Gambling is one of the most pervasive addictions in Australia. Considered normal to have a flutter on the pokies or a horse race, Australians spend more on gambling than most cultures in the world.

When the amount spent on gambling means you have difficulty paying the rent or the mortgage, the next meal or the kids needs for school, or the amount spent gambling is beyond what others would consider normal, the person gambling may have an addiction problem.

Addictions can occur without the use of a substance, drug or stimulant and sex addiction is another very difficult addiction problem. Outlined below are descriptions of addictions successfully treated at Psych Well. 

Clinical Services provided for Addictions: 




We have 21% of the world’s poker machines in Australia, where 70% of problem gambling is associated with poker machines.

333,000 Australians are problem gamblers. For every problem gambler between 5 and 10 people are affected. Spending more than $12,000 per year.

Psychologist Professor Alexander Blaszczynski (2000) identifies three main sub groups among problem gamblers. The normal, emotionally distrubed and biologically based impulsive pathological gamblers.

Normal Gamblers: Usually start gambling because with their friends, they started frequenting gaming venues, where they live, using gaming machines are common places to go out., Psychological science indicates, the most powerful method of reinforcement, is intermittent reinforcement.

Having a few harmless wins and playing again with the expectation they can win again. Reinforced in a social environment with obliging staff, relaxing music, free tea and coffee and inexpensive meals. Often accompanied by other mental illnesses such as depression, losing control of their finances, relationships fail and become socially isolated.

Emotionally Disturbed: Predisposed due to a family member who was a problem gambler. Displaying depression, substance dependence and an inability to cope and manage stress. Using gambling to avoid underlying issues.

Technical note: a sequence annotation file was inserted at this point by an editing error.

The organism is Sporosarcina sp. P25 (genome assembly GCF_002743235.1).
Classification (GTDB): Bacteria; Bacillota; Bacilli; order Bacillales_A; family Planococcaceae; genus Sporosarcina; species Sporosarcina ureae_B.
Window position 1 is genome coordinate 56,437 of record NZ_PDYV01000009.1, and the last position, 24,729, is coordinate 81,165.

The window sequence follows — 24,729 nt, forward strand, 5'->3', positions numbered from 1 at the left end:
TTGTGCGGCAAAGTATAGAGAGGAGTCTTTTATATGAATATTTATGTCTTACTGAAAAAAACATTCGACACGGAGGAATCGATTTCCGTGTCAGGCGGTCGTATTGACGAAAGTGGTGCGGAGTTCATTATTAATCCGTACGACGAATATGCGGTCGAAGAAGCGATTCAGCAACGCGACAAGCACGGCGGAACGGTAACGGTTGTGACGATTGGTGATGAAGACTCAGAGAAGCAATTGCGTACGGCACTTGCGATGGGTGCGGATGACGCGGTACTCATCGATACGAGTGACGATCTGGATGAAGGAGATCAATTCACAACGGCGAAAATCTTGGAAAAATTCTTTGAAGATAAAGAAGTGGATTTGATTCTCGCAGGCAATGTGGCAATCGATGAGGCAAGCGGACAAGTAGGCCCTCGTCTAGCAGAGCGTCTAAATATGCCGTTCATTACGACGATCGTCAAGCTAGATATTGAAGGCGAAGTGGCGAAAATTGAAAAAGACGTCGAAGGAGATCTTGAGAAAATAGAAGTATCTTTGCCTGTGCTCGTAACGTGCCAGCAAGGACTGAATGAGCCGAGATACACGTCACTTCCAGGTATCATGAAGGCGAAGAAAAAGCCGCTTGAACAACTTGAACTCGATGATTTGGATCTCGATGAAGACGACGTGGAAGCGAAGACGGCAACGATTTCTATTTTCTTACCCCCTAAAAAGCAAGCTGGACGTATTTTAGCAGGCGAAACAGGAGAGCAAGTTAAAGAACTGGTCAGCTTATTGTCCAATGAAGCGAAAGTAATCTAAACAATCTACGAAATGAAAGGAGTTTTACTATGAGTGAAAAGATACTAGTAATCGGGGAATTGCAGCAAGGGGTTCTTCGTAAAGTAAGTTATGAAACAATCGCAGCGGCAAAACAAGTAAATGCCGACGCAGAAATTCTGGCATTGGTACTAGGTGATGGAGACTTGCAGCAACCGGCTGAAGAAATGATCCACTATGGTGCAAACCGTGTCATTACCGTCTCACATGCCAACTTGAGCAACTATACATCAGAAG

Pathological Gamblers: Impulsive, they cant resist the urge to gamble, perhaps associated with a biological impulse (Blaszczynski, 2000). This category of gambling is characterised by impulsivity and an attention deficit with poor behavioural control. There is something soothing and relaxing about gambling.

Treatment involves developing a tailored approach depending on the severity.

Utilises cognitive behavioural therapy, to treat thought biases, interpersonal aspects of relationships, and financial counselling.

Although described as an addiction it’s not a medicalised explanation. If people around you have been encouraging you to seek help take it seriously and telephone to book an appointment to discuss your treatment options.

Sex Addiction

Sex addiction of-course has very little to do with sex. Sex addiction describes someone who has an extremely high sexual drive or an obsession with sex. Sex, the thought of sex, looking for opportunities for sex, often dominates the thinking of the person with a sex addiction. These behaviours can challenge relationships in every area of living, challenging normal healthy relationships.

Typical of many addictive behaviours, the person with sex addiction rationalises and justifies their behaviour, blaming others for their problems. People with a sex addiction have high risk behaviours leading to sexual activity despite their consequences.

Sex addiction can progress to illegal activities such as exhibitionism, voyeurism, making obscene phone calls or molestation. People who experience sex addiction do not necessarily become sex addicts.

Behaviours associated with sex addiction include:


  • Compulsive masturbation
  • Multiple affairs (extra marital affairs)
  • Unsafe sex
  • Phone or computer sex (cybersex)
  • Exhibitionism
  • Voyeurism (watching others or stalking)
  • Sexual harassment 
  • Sex addiction of-course has very little to do with sex
  • Multiple or anonymous sexual partners and or one night stands
  • Consistent use of pornography
  • Prostitution or use of prostitutes
  • Excessive dating through personal ads
  • Molestation/rape (repeated non-consensual sex)

Living in denial of a problem is the cornerstone of any addiction. Treatment depends on the level of acceptance of the person admitting they have a problem. Often treatment is initiated by being found out during an affair, marriage breakup, an arrest or health crises.

Treatment of sex addiction is involved, and has been successfully undertaken at PsychWell. Telephone today to organise an appointment for an initial clinical interview.